Care is a complex and important issue that affects everyone at some point in their life. The Centre for Care provides accessible evidence on care to inform changes that could improve the lives of millions of people. In the CARE MATTERS podcast, our researchers welcome experts in the field and those giving or receiving care to discuss crucial issues in social care, as we collectively attempt to make a positive difference to how care is experienced and provided. Produced by Dan Williamson at the University of Sheffield.
Wednesday Nov 17, 2021
Wednesday Nov 17, 2021
Digital Care Futures
Traditionally most telecare, and now ‘technology enabled care services’ (TECS), focused on managing the risks associated with living in the community when people were older or requiring support. TECS helped people to ‘age in place’ at home when discharged from hospital or when living alone following a bereavement. These devices and services were often reactive, creating an alert in emergency situations, either relying on the person triggering an alarm or the system automatically detecting changes in the home environment. There is now a distinct shift in approach in the UK from reactive to proactive and preventative services. Technologies are becoming ‘smarter’ and better able to relay information captured through a wider array of sensors and ‘Internet of Things’ devices. The design of services around the technology is also developing, using data gathered in more predictive and preventative ways as well as shifting towards ‘proactive’, in-bound calling systems. There is also a growing interest in mainstream devices and the role they can play in supporting people to live well in their communities and homes.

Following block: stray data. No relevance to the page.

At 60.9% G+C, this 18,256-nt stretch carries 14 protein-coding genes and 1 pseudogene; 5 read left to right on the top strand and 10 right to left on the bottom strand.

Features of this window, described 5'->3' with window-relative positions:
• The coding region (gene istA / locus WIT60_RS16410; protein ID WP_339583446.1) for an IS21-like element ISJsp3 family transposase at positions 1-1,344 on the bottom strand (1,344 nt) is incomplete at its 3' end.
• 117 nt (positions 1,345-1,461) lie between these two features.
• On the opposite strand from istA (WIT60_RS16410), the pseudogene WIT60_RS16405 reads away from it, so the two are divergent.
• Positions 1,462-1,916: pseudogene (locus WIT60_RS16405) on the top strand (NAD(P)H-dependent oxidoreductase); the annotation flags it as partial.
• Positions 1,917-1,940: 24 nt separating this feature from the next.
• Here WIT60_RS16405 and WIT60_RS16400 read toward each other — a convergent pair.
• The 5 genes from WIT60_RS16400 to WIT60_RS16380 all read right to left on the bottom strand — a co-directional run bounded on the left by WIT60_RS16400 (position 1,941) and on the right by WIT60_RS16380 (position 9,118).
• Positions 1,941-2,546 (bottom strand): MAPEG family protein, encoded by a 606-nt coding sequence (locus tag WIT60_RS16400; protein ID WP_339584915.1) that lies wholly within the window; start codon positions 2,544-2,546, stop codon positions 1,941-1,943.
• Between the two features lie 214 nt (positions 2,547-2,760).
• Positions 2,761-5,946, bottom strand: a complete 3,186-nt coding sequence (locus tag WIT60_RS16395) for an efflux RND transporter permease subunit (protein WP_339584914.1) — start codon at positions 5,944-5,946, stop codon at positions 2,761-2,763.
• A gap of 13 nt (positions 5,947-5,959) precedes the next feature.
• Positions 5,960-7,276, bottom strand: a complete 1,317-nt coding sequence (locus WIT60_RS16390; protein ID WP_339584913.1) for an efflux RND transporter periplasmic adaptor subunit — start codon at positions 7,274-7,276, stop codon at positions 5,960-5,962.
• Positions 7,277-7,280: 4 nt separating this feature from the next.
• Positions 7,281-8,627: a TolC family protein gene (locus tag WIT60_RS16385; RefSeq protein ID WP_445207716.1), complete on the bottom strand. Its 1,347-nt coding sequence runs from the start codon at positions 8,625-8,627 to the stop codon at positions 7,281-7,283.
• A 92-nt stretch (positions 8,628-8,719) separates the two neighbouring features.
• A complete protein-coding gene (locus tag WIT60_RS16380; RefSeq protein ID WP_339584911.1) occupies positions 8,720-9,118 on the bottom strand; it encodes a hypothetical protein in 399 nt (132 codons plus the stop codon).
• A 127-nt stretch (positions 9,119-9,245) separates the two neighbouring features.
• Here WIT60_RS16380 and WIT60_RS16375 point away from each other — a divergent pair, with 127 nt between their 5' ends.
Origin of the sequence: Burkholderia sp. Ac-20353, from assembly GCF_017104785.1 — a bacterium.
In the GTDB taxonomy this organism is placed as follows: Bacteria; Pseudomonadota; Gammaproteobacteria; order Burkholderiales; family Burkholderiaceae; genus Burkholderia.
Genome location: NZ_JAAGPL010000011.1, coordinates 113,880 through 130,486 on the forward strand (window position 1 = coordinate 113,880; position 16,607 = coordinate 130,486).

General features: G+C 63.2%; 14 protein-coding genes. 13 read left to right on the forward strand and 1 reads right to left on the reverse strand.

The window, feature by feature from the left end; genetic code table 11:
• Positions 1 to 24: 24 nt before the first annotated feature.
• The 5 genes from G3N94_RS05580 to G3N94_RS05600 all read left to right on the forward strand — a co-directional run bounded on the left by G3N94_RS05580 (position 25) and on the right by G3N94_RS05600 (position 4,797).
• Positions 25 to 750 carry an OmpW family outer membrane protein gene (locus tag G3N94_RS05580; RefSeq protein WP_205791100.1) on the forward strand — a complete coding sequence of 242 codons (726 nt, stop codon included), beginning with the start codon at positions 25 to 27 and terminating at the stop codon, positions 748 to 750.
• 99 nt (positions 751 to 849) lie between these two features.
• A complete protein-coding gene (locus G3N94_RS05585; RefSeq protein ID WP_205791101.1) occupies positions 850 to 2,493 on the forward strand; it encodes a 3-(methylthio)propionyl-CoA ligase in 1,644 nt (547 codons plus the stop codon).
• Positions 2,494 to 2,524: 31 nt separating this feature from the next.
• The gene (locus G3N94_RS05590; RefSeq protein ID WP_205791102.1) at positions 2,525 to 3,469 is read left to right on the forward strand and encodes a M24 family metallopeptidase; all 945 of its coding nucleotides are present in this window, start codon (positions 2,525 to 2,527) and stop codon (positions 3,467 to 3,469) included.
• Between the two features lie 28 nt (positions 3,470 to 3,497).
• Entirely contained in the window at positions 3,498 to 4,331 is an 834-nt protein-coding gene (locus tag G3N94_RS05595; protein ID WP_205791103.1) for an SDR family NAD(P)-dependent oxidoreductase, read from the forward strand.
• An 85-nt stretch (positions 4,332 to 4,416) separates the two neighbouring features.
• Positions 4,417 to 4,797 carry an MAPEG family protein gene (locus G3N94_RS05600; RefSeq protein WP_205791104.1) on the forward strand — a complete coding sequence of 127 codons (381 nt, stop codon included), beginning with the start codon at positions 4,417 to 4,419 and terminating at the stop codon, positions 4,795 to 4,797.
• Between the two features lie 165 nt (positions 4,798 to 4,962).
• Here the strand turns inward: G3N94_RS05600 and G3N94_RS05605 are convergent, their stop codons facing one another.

Findings from the Sustainable Care programme research from the University of Sheffield and from the TSA’s experience of engaging with the sector highlighted examples of local authorities and councils exploring and investing in TECS for prevention, taking a proactive approach as well as being focused on the wellbeing of those receiving support. The TSA has also observed in the past 12 months a rapidly growing appetite for more proactive services, both from adult social care commissioners and also people receiving support and their carers. However, this has been met with varying levels of technical service maturity and challenges, including issues related to interoperability, workforce pressures and limited capacity for analysis of the vast amounts of data generated and evidence-based decision making.
In this first episode of the Sustainable Care and TSA 'Digital Care Futures' podcast, Kate Hamblin (University of Sheffield) and Nathan Downing (TSA) spoke to guests from two examples of services which take a proactive and preventative approach.
Rupert Lawrence, former head of amica24, now Operations Director for the TSA
Carla Dix, TEC Prevention Strategy Manager, Delta Wellbeing Ltd.
Learn more about Sustainable Care at our website: http://circle.group.shef.ac.uk/